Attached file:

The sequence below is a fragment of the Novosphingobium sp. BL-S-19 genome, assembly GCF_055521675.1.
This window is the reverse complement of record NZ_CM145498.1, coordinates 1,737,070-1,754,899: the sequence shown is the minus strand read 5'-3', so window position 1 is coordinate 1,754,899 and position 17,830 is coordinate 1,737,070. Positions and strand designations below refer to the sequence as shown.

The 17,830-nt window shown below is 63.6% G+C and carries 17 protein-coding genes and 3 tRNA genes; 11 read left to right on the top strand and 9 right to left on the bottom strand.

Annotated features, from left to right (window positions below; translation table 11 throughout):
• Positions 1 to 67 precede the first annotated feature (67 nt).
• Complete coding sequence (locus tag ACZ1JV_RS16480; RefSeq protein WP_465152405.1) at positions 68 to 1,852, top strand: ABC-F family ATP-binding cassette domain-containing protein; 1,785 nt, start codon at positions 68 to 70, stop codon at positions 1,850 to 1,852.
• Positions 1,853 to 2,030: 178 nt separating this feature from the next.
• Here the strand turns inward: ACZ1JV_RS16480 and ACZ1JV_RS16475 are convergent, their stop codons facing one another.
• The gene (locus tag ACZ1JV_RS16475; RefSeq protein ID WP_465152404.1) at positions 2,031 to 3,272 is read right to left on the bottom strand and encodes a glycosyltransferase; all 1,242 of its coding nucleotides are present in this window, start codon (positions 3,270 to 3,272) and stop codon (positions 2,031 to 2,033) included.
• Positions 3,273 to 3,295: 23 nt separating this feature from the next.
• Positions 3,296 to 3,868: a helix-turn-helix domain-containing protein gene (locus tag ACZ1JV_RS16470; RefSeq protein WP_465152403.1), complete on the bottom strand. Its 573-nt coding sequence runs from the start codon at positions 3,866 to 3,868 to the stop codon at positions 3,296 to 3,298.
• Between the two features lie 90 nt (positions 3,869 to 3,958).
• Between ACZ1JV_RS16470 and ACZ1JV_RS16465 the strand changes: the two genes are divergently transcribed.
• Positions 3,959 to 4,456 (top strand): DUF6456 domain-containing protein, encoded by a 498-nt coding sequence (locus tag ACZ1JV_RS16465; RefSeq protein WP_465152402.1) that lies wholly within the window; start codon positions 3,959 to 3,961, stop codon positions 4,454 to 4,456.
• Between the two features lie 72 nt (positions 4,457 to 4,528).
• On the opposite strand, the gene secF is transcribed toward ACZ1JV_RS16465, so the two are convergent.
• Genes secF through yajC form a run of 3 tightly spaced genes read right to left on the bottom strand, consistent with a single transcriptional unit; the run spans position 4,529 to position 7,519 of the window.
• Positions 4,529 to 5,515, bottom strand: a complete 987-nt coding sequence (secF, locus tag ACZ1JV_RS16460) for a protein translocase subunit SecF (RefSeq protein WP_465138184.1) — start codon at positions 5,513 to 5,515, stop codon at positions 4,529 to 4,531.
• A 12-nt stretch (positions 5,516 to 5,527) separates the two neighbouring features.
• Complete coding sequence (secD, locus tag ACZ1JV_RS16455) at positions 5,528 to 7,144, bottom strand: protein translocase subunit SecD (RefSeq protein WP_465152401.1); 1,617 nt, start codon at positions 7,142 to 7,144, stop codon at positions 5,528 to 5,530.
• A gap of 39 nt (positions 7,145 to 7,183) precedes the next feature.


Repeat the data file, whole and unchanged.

The sequence below is a fragment of the Novosphingobium sp. BL-S-19 genome, assembly GCF_055521675.1.
This window is the reverse complement of record NZ_CM145498.1, coordinates 1,737,070-1,754,899: the sequence shown is the minus strand read 5'-3', so window position 1 is coordinate 1,754,899 and position 17,830 is coordinate 1,737,070. Positions and strand designations below refer to the sequence as shown.

The 17,830-nt window shown below is 63.6% G+C and carries 17 protein-coding genes and 3 tRNA genes; 11 read left to right on the top strand and 9 right to left on the bottom strand.

Annotated features, from left to right (window positions below; translation table 11 throughout):
• Positions 1 to 67 precede the first annotated feature (67 nt).
• Complete coding sequence (locus tag ACZ1JV_RS16480; RefSeq protein WP_465152405.1) at positions 68 to 1,852, top strand: ABC-F family ATP-binding cassette domain-containing protein; 1,785 nt, start codon at positions 68 to 70, stop codon at positions 1,850 to 1,852.
• Positions 1,853 to 2,030: 178 nt separating this feature from the next.
• Here the strand turns inward: ACZ1JV_RS16480 and ACZ1JV_RS16475 are convergent, their stop codons facing one another.
• The gene (locus tag ACZ1JV_RS16475; RefSeq protein ID WP_465152404.1) at positions 2,031 to 3,272 is read right to left on the bottom strand and encodes a glycosyltransferase; all 1,242 of its coding nucleotides are present in this window, start codon (positions 3,270 to 3,272) and stop codon (positions 2,031 to 2,033) included.
• Positions 3,273 to 3,295: 23 nt separating this feature from the next.
• Positions 3,296 to 3,868: a helix-turn-helix domain-containing protein gene (locus tag ACZ1JV_RS16470; RefSeq protein WP_465152403.1), complete on the bottom strand. Its 573-nt coding sequence runs from the start codon at positions 3,866 to 3,868 to the stop codon at positions 3,296 to 3,298.
• Between the two features lie 90 nt (positions 3,869 to 3,958).
• Between ACZ1JV_RS16470 and ACZ1JV_RS16465 the strand changes: the two genes are divergently transcribed.
• Positions 3,959 to 4,456 (top strand): DUF6456 domain-containing protein, encoded by a 498-nt coding sequence (locus tag ACZ1JV_RS16465; RefSeq protein WP_465152402.1) that lies wholly within the window; start codon positions 3,959 to 3,961, stop codon positions 4,454 to 4,456.
• Between the two features lie 72 nt (positions 4,457 to 4,528).
• On the opposite strand, the gene secF is transcribed toward ACZ1JV_RS16465, so the two are convergent.
• Genes secF through yajC form a run of 3 tightly spaced genes read right to left on the bottom strand, consistent with a single transcriptional unit; the run spans position 4,529 to position 7,519 of the window.
• Positions 4,529 to 5,515, bottom strand: a complete 987-nt coding sequence (secF, locus tag ACZ1JV_RS16460) for a protein translocase subunit SecF (RefSeq protein WP_465138184.1) — start codon at positions 5,513 to 5,515, stop codon at positions 4,529 to 4,531.
• A 12-nt stretch (positions 5,516 to 5,527) separates the two neighbouring features.
• Complete coding sequence (secD, locus tag ACZ1JV_RS16455) at positions 5,528 to 7,144, bottom strand: protein translocase subunit SecD (RefSeq protein WP_465152401.1); 1,617 nt, start codon at positions 7,142 to 7,144, stop codon at positions 5,528 to 5,530.
• A gap of 39 nt (positions 7,145 to 7,183) precedes the next feature.